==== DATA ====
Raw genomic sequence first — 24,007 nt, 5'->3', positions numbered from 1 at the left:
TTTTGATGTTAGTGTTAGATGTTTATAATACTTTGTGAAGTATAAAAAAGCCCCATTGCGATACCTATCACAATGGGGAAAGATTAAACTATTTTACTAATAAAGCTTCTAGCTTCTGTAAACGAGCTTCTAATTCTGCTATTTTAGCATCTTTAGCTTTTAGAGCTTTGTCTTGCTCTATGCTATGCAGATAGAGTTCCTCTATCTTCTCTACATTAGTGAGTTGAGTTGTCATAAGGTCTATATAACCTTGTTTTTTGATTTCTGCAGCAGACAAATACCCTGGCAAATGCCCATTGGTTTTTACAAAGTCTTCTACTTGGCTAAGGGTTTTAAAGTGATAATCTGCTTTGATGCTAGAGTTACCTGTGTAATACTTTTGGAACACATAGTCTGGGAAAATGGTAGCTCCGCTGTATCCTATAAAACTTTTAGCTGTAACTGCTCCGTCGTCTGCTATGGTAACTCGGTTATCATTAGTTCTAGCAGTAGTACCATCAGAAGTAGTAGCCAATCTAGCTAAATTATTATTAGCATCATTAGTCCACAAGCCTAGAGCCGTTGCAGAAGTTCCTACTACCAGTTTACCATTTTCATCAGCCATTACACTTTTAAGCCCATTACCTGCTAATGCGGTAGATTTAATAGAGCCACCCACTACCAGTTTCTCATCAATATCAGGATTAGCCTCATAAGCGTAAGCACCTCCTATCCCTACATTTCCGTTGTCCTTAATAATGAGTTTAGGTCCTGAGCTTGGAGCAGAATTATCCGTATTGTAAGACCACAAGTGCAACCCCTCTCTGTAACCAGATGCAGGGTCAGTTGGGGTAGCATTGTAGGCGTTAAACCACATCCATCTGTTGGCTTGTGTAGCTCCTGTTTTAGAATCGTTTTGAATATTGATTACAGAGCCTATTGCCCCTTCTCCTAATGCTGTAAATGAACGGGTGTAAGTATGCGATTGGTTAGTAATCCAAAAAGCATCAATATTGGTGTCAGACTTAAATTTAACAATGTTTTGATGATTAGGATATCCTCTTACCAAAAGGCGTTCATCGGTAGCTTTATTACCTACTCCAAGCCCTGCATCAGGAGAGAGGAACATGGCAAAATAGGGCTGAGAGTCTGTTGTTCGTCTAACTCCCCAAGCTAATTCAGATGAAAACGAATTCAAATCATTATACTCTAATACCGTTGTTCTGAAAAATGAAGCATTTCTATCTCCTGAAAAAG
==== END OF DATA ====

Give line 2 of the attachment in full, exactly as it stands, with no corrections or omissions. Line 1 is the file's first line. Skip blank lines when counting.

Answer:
TTTTGATGTTAGTGTTAGATGTTTATAATACTTTGTGAAGTATAAAAAAGCCCCATTGCGATACCTATCACAATGGGGAAAGATTAAACTATTTTACTAATAAAGCTTCTAGCTTCTGTAAACGAGCTTCTAATTCTGCTATTTTAGCATCTTTAGCTTTTAGAGCTTTGTCTTGCTCTATGCTATGCAGATAGAGTTCCTCTATCTTCTCTACATTAGTGAGTTGAGTTGTCATAAGGTCTATATAACCTTGTTTTTTGATTTCTGCAGCAGACAAATACCCTGGCAAATGCCCATTGGTTTTTACAAAGTCTTCTACTTGGCTAAGGGTTTTAAAGTGATAATCTGCTTTGATGCTAGAGTTACCTGTGTAATACTTTTGGAACACATAGTCTGGGAAAATGGTAGCTCCGCTGTATCCTATAAAACTTTTAGCTGTAACTGCTCCGTCGTCTGCTATGGTAACTCGGTTATCATTAGTTCTAGCAGTAGTACCATCAGAAGTAGTAGCCAATCTAGCTAAATTATTATTAGCATCATTAGTCCACAAGCCTAGAGCCGTTGCAGAAGTTCCTACTACCAGTTTACCATTTTCATCAGCCATTACACTTTTAAGCCCATTACCTGCTAATGCGGTAGATTTAATAGAGCCACCCACTACCAGTTTCTCATCAATATCAGGATTAGCCTCATAAGCGTAAGCACCTCCTATCCCTACATTTCCGTTGTCCTTAATAATGAGTTTAGGTCCTGAGCTTGGAGCAGAATTATCCGTATTGTAAGACCACAAGTGCAACCCCTCTCTGTAACCAGATGCAGGGTCAGTTGGGGTAGCATTGTAGGCGTTAAACCACATCCATCTGTTGGCTTGTGTAGCTCCTGTTTTAGAATCGTTTTGAATATTGATTACAGAGCCTATTGCCCCTTCTCCTAATGCTGTAAATGAACGGGTGTAAGTATGCGATTGGTTAGTAATCCAAAAAGCATCAATATTGGTGTCAGACTTAAATTTAACAATGTTTTGATGATTAGGATATCCTCTTACCAAAAGGCGTTCATCGGTAGCTTTATTACCTACTCCAAGCCCTGCATCAGGAGAGAGGAACATGGCAAAATAGGGCTGAGAGTCTGTTGTTCGTCTAACTCCCCAAGCTAATTCAGATGAAAACGAATTCAAATCATTATACTCTAATACCGTTGTTCTGAAAAATGAAGCATTTCTATCTCCTGAAAAAG